180-Deg Cut-off: An Exercise In Poor Engineering Thinking

Sep 15, 2023
180-Deg Cut-off: An Exercise In Poor Engineering Thinking

Where to begin? The lighting industry has revealed itself to be blinded by its own sales pitch, to question its own “knowledge,” and to evolve our standards in the interests of the community or the environment.

Let’s start with what’s working. The International Dark-Sky Association (IDA) essentially drives its environmental protection methodology with a simple principle—if it isn’t going up into the sky, it isn’t their problem. They’re responsible for the sky, not the land. Of course, they do factor in reflected light, so we’re not just talking about 180-deg cut-off values, but also how much light we use, and the amount reflected off surfaces. But if you wereto ask which rule defines the joint IDA-IES Model Lighting Ordinance (MLO), it would be 180-degcut-off. For the basics of what astronomers need, that sounds reasonable.

Cities adopting IDA and its IES and CIE offspring, etc., see 180-deg cut-off as much the same thing: the core value to be addressed. The overall exitance of a site or project is now considered, but it’s not where the thinking begins. We begin at 180 deg; the horizon is what matters. Various other environmental groups have adopted the requirement, both out of convenience and, generally, a lack ofimagination. Audubon societies, bat-protection organizations and turtle-protection groups all ask for the application of 180-deg cut-off.

So why do we think 180-deg cut-off is the right solution? Because it’s a brand. It’s an identity. “This project is environmentally sensitive; we use 180- deg cut-off.” Now you’re thinking, “phew, I’m an engineer, not an IDA policy writer, I’m off the hook from this criticism.” No, you’re not. Not you, not the manufacturers, not the regulators, not the municipalities. Why is 180 deg the wrong cut-off angle? Why is the default to 180 deg bad engineering thinking? Simply put, for four reasons:

  1. Every engineer took a class in engineering school on dimensioning and tolerancing. Everything built in this world has a tolerance—a variation that occurs due to site conditions, variations of manufacture, unanticipated deformations of materials, etc. When it comes to street poles, these are concrete or galvanized iron poles, maybe even wood, each with their variability. The variability in a pole head’s leveling is substantial—call it 3 to 5 deg depending on a lot of factors—but it gets worse as you look at poles that are carrying a low-weightLED fixture in place of an original heavy fixture. The assumed weight load, pulling down the armature isn’t there, so there might be another 10 deg of angle at the head. Few cobra-head LED fixtures are actually level. Then there’s aging and variation over time. Additionally, lot of jurisdictions raise the face of the luminaire slightly out towards the road. So, 90-deg off axis, theoretically horizontal, it might be 15 deg above the actual horizon, or the opposite side the same below. Why engineer a luminaire to factory levels of precision at 180-deg cut-off and then mount it with such tolerances? All light generated out of tolerance is a contribution to sky glow, without value; 180-deg cut-off doesn’t accommodate reality. And just above horizontal is where birds and bats fly, as well as where human eyes are looking out into the distance.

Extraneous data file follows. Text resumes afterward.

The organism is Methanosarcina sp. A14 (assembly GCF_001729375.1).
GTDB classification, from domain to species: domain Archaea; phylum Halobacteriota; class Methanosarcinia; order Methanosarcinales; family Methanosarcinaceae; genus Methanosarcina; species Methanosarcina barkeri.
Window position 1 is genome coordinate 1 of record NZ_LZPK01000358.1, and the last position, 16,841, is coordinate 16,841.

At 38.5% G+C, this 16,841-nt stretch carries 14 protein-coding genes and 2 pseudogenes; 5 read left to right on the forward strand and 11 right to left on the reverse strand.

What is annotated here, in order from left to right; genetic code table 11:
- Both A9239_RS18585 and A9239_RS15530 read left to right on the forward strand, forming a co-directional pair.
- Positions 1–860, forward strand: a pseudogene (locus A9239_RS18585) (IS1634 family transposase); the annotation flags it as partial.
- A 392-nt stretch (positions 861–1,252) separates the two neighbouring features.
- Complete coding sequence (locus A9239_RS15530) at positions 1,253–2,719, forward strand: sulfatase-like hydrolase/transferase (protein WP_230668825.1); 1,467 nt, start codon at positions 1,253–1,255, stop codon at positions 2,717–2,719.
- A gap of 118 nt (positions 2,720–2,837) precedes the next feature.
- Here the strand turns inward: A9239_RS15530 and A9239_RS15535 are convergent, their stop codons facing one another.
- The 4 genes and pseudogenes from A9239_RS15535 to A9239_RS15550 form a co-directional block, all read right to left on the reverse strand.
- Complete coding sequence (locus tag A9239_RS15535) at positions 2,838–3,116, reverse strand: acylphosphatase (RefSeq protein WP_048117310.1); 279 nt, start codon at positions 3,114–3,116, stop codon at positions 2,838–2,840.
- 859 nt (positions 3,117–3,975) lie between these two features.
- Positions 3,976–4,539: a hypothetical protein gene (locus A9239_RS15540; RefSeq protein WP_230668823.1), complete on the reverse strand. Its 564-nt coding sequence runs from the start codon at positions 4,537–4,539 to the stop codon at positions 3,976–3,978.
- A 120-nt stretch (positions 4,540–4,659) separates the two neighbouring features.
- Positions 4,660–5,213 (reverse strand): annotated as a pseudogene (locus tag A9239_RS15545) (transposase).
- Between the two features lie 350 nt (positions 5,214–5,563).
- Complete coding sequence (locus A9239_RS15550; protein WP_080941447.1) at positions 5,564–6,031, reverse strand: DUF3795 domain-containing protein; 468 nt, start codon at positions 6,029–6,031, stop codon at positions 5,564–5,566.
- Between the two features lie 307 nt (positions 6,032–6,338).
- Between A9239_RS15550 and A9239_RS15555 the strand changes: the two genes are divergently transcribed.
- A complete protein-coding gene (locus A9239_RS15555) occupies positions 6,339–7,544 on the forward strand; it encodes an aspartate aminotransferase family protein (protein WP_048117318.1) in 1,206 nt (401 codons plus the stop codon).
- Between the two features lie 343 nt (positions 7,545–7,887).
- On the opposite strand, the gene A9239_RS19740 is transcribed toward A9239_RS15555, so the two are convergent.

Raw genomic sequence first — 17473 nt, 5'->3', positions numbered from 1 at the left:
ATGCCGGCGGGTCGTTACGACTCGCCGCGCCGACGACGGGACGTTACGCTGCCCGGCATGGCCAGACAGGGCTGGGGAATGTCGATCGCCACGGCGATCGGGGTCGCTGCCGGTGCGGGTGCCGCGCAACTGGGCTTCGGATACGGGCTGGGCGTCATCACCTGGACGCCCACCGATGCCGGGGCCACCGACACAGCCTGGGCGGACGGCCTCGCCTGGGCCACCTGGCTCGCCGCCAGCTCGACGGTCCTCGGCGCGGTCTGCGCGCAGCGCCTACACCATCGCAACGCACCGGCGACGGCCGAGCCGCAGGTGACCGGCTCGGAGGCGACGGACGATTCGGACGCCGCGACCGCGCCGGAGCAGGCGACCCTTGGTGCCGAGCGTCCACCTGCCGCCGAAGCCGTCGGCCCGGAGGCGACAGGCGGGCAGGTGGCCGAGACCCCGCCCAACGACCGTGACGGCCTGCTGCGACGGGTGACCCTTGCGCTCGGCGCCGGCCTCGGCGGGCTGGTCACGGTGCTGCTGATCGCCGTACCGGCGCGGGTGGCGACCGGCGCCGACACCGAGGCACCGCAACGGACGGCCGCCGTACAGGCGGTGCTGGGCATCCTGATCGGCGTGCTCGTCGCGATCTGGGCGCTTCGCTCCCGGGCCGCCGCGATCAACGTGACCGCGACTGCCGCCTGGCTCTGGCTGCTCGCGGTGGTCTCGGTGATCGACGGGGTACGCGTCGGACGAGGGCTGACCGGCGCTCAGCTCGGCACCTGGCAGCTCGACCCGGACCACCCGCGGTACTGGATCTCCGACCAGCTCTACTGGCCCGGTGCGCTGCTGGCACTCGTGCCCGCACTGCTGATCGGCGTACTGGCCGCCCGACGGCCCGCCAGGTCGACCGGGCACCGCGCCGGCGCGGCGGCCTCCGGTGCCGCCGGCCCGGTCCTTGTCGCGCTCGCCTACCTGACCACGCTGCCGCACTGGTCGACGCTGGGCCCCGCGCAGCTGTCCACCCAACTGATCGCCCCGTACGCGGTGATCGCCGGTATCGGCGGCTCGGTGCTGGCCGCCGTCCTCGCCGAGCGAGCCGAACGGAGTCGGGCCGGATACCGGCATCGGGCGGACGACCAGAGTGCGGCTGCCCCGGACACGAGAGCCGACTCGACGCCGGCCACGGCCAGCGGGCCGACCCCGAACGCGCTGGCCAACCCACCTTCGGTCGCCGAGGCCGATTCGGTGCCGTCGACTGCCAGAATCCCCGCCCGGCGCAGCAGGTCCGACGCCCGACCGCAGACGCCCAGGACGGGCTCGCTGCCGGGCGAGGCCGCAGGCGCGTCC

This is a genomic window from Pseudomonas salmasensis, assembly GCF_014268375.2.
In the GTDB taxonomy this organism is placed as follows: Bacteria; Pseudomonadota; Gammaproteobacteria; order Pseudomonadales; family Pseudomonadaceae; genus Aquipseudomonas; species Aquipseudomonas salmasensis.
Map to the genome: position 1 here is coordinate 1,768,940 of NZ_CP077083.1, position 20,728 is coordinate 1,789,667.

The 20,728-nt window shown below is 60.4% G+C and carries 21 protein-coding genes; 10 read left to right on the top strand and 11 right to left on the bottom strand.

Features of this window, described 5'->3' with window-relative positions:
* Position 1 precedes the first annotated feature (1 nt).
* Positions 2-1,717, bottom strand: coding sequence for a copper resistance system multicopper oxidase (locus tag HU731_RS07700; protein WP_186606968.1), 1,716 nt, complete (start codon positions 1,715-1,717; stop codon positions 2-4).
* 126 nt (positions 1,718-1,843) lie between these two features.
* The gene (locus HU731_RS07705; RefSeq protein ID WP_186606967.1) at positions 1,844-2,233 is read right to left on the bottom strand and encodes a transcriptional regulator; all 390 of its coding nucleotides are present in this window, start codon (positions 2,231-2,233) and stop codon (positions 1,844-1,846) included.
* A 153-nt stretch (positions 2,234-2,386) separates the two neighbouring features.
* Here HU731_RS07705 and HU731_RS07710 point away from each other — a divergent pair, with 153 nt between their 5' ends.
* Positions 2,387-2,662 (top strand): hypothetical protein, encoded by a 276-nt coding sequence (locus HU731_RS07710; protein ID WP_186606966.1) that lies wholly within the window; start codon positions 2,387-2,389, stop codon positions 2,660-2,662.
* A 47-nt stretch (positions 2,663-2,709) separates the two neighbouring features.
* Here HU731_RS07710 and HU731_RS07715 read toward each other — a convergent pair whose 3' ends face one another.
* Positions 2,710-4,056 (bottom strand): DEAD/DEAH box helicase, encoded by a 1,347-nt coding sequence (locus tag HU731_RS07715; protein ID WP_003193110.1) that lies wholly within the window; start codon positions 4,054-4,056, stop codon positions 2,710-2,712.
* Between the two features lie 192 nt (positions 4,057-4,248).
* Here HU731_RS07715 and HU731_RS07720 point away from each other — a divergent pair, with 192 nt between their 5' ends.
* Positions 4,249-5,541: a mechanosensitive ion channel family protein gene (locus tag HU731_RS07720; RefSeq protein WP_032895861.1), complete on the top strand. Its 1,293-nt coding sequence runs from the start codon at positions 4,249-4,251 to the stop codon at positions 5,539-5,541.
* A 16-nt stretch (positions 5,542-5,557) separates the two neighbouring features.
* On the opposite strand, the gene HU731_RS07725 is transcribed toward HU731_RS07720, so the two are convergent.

2. With a few exceptions, the light thrown off a pole at 89 deg, just below horizontal, is wastelight anyway. Actually, it’s worse. That light is hitting the ground plane half-a-mile away at ahuge cosine angle and providing…nothing. But to the eye, out there in the distance and looking back at the pole, it’s producing glare, closing down the pupil, reducing the sensitivity of the eye and in doing so, reducing the value of the energy and light we put into the environment. In fact, cutting off the light at away would dramatically improve the visual effectiveness of the rest of the light. Cutting it off to five mounting heights’ distance would be better.